As to the drinking side, two bars are highly recommended. Firstly d.b.a. with a decent selection of draught and bottled beers from all over, as well as good single malts and other liquors. It’s a great place, although the indoor space is tiny — this is really the place to go when the weather is good, as their beer garden and conservatory, hidden away in an inner courtyard, are lovely. Normally they have some real ales as well, but for some reason they haven’t been on when I’ve been there. The special mention has to go to The Ginger Man though, located in Midtown not far from the Empire State Building and the CUNY Grad Center. They have a stunning 70 draughts, two changing real ales, and a bunch of bottled beers on top of that, including some absolute rarities such as one of the beers by the tiny Norwegian brewery Haandbryggeriet — I’ve only seen their beers in one place before, namely Vanha Pankki (i.e. The Old Bank) in Turku, Finland. The Ginger Man also does their own beer called, unsurprisingly, The Ginger Man. It’s a nice mild bitter with hints of ginger, quite tasty! The place is pretty big, but very popular, it’s advised to go when it’s less busy, because you can really get some knowledgable service then. Also, you can get samplers (or ‘flights’, as they call them here)! For $12 you can choose four beers out of any of the 70 draughts (about a 1.5dl serving), which is a great deal really given that many of the beers are about $8-9 (and extremely strong!). I’ve had a few of those samplers there already. Two beers have been particularly memorable: Dogma by the the Scottish masters at BrewDog, and the Two Brothers Northwind Imperial Stout (from Chicago) — the Dogma is light in colour, but a complex, delicate mix of flavours, whereas the Northwind is an excellent strong stout, one of the driest I’ve ever had.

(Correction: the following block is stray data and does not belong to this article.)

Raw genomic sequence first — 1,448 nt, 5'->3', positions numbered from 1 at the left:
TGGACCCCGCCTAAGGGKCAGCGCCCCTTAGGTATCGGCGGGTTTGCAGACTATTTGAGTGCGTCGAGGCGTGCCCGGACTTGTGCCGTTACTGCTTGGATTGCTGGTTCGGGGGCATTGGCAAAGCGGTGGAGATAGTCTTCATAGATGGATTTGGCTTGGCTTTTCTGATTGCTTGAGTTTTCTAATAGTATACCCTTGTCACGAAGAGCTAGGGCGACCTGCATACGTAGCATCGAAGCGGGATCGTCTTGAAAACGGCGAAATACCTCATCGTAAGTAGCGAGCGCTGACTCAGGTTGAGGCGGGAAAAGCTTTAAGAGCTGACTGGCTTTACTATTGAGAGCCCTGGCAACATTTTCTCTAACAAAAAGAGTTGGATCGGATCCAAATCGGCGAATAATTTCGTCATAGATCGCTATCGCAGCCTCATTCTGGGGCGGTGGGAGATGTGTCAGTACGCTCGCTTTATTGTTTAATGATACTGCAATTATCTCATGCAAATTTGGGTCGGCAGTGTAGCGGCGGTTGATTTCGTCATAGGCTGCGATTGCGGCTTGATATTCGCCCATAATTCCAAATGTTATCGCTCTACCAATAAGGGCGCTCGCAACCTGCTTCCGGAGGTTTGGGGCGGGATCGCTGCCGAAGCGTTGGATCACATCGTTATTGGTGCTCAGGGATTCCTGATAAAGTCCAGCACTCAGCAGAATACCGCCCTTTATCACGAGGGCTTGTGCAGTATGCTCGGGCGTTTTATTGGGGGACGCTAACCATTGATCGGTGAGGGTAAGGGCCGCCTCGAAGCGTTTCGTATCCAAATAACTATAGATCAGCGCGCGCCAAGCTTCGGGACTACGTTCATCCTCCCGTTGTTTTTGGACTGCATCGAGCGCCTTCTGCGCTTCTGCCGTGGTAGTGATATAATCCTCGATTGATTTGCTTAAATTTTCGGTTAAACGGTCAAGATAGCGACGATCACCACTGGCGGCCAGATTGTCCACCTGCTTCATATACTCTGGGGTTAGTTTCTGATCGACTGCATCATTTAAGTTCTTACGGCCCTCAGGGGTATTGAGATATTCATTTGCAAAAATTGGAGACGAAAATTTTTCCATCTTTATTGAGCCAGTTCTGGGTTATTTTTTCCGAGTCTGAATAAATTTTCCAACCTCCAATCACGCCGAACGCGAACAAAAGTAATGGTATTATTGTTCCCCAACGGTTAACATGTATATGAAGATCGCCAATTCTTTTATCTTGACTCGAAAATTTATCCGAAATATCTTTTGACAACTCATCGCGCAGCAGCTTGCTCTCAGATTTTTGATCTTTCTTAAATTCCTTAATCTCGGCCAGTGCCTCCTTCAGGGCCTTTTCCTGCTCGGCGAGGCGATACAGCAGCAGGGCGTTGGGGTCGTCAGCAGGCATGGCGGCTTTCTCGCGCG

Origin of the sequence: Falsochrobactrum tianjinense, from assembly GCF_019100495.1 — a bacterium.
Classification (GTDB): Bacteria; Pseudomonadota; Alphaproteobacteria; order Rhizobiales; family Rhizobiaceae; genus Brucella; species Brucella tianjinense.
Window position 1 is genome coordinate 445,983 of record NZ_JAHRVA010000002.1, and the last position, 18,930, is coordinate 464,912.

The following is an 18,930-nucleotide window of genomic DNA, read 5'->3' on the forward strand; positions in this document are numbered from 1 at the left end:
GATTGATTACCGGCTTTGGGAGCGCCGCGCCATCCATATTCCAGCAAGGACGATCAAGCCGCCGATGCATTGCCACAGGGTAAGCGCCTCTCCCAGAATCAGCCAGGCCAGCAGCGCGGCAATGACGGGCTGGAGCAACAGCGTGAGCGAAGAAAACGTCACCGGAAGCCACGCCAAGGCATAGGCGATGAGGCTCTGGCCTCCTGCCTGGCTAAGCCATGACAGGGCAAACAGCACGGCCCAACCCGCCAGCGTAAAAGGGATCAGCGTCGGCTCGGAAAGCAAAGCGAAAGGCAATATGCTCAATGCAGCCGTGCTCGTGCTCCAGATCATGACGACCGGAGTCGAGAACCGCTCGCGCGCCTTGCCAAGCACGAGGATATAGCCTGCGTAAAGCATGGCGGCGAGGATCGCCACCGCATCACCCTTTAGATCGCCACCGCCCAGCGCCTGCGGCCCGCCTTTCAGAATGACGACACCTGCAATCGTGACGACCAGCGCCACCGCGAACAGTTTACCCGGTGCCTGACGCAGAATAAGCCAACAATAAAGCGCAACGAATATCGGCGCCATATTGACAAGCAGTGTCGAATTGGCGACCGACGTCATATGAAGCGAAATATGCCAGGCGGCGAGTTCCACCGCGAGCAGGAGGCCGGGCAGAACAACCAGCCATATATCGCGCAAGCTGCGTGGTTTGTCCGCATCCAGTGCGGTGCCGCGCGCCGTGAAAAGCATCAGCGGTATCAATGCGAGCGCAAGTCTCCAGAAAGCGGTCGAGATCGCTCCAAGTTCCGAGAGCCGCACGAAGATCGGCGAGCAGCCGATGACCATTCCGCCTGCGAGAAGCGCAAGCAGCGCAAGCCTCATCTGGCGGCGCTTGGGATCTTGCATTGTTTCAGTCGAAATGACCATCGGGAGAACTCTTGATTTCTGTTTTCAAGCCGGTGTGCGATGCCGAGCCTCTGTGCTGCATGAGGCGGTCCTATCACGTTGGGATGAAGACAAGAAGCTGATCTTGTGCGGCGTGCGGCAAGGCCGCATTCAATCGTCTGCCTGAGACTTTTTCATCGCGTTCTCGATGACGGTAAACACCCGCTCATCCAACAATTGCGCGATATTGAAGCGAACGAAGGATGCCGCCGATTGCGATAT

One more beer deserves a mention simply because of its name: the Ommegang Three Philosophers (pictured). Ommegang is dedicated to Belgian style ales here in New York, but I believe it’s actually owned by Duvel. I bought a bottle of the Three Philosophers, and it does indeed taste like a typical Belgian ale. Nothing particularly surprising about it, but it is worth a try. Well, that’s enough about beer (although I suspect that I’ve lost most of the readers by now, sorry about that). I’m heading to the TAP New York beer festival at the end of the month, so I expect to sample some more great local beers soon!
(Yes, I’m still running too. And if you didn’t see my last race report, or didn’t check back later on, there’s a rather silly picture of me sprinting to the finish.)